The Lloyds & Scottish Sports Car Championship Race that came next was entirely processional, Gerry Marshall’s Marsh Plant Hire 1959 Lister-Jaguar, headlamps ablaze, leading throughout from David Ham’s 1958 ListerJaguar, with Michael Bowler’s Pace Petroleum Classic Car Team 1959 Lister-Jaguar third, followed by two more of these cars, Barry Simpson’s tubular-space-frame car job finishing fourth. Chris Drake in the ex-Scragg HWM-Jaguar was sixth. Moss was a non-runner, having been unable to select the right gear when he wanted it in practice, in his own Cooper-Monaco. Spectacular, but dull!
There remained a final six-lap Handicap, won by Roanoe’s big Alvis, from Guy Smith’s Alvis-Frazer Nash. Freddie Giles, deputising unnoticed by the officials for Janet Giles, was leading in “Salome”, which now specs a mysterious box on the front, but got into the mud at Old Hall on the last lap, which dropped him to third, ahead of Sir John Venable-Llewelyn’s ERA R4A. Macpherson tried hard in the ex-Wharton Cooper-Bristol, doing best lap, at 71.48 mph.
The delayed meeting ended with a presentation of a cheque to Jim Whyman, of contributions from over 700 VSCC members all over the World, on his retirement from the position of the Club’s Competition Secretary since 1978; his successor is Martin Grant Peterkin. The course-car, by the way, had been a vintage Bentley and the traditional Cheshire Life Concours d’Elegance in which 36 beautiful motor cars took part, from a 1914 Swift to 1936 AC and Aston Martin, had as the winner B Green’s Lagonda LG45 (Elegance), with Cattell’s Riley 14/6 Lynx taking the Martini Trophy (Maintenance). We did not have the pleasure of seeing these cars parading round Oulton Park this time, however. All I had to do was to go home, which I did from this vintage happening in a very modem car, a Talbot Solara SX, the computer in which informed me that I had averaged 35.9 mph overall, at 27.6 mpg — more about this next month. — WB.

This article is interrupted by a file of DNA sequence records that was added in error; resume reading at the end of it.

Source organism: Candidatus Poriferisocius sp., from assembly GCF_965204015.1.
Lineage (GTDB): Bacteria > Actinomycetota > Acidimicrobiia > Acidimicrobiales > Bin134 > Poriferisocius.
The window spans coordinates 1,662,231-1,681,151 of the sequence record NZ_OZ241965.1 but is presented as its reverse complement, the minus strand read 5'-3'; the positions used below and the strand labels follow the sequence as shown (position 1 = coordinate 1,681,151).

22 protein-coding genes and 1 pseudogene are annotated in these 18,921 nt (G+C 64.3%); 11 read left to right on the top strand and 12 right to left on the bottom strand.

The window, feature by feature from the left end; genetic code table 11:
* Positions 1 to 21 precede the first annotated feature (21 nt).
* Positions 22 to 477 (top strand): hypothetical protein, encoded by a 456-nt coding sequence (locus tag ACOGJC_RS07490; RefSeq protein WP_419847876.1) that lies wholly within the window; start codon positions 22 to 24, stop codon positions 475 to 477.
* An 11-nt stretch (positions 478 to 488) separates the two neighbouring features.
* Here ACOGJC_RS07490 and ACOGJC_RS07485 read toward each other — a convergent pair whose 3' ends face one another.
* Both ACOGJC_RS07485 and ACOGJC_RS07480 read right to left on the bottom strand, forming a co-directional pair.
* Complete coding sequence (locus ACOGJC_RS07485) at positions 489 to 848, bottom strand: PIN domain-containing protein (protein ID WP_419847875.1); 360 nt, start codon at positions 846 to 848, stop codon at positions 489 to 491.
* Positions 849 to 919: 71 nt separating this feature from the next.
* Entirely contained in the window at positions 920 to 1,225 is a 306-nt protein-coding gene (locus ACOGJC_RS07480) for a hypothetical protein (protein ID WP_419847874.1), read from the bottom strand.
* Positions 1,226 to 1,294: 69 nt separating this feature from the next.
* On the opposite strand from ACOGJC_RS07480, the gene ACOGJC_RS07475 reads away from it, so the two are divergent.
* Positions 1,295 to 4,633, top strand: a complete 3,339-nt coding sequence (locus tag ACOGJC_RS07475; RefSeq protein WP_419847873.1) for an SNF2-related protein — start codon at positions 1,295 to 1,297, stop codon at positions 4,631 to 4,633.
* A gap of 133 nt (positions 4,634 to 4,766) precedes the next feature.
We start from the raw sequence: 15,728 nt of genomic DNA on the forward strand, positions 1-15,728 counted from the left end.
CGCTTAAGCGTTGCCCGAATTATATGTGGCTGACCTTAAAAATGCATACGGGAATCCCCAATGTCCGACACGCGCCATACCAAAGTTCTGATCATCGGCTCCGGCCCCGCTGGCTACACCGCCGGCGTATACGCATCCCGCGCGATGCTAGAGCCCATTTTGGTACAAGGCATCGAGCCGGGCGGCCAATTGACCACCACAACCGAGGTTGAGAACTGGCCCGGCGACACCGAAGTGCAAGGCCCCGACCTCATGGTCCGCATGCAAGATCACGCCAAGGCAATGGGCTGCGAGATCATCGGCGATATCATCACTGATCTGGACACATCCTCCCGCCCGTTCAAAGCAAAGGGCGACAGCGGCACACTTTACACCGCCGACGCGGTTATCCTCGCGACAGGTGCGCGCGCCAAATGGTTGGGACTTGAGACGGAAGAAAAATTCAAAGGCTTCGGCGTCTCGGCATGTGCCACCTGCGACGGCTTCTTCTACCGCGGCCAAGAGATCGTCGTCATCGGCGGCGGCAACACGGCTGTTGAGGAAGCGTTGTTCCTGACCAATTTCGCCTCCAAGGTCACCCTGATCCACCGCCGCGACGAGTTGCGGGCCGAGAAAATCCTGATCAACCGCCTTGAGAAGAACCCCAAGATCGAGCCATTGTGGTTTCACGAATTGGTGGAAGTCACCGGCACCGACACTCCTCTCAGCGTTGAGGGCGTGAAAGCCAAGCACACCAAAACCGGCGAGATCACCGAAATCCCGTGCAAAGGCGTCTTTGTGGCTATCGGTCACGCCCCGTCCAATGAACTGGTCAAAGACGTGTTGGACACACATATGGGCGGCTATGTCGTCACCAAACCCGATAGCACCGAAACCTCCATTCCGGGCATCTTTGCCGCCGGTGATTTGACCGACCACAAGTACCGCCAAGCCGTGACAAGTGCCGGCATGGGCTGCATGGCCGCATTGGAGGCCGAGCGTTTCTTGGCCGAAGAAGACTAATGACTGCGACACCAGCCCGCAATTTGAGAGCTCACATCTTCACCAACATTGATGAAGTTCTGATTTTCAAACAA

Besides Ben Morris, Bill also drove the ERA “Hanuman”. Morley bravely drove the 24-litre Bentley-Napier, finishing well up in the Vintage Seaman race, Smalls’ 1937 11/2-litre Riley started life as a Falcon saloon and to indicate that it is a Special he painted the starter red and renamed it a Redstart! Fantom must have the only racing 14/40 Humber ever — its picture appeared in Motor Sport last year. Good to see Whittaker’s Chrysler 75 out again. Bamford’s 1927 GP Delage has an SU carburetter. Two 9/15 Renaults took part in the Beauty Show. Keeling’s MG P-type is in regular road use. Nine ERAs were entered for the Historic Seaman. Two Edwardians, Liddell’s Straker Squire and Neve’s 1914 TT Humber, were racing, the latter wisely wearing an o/s front mudguard. — WB.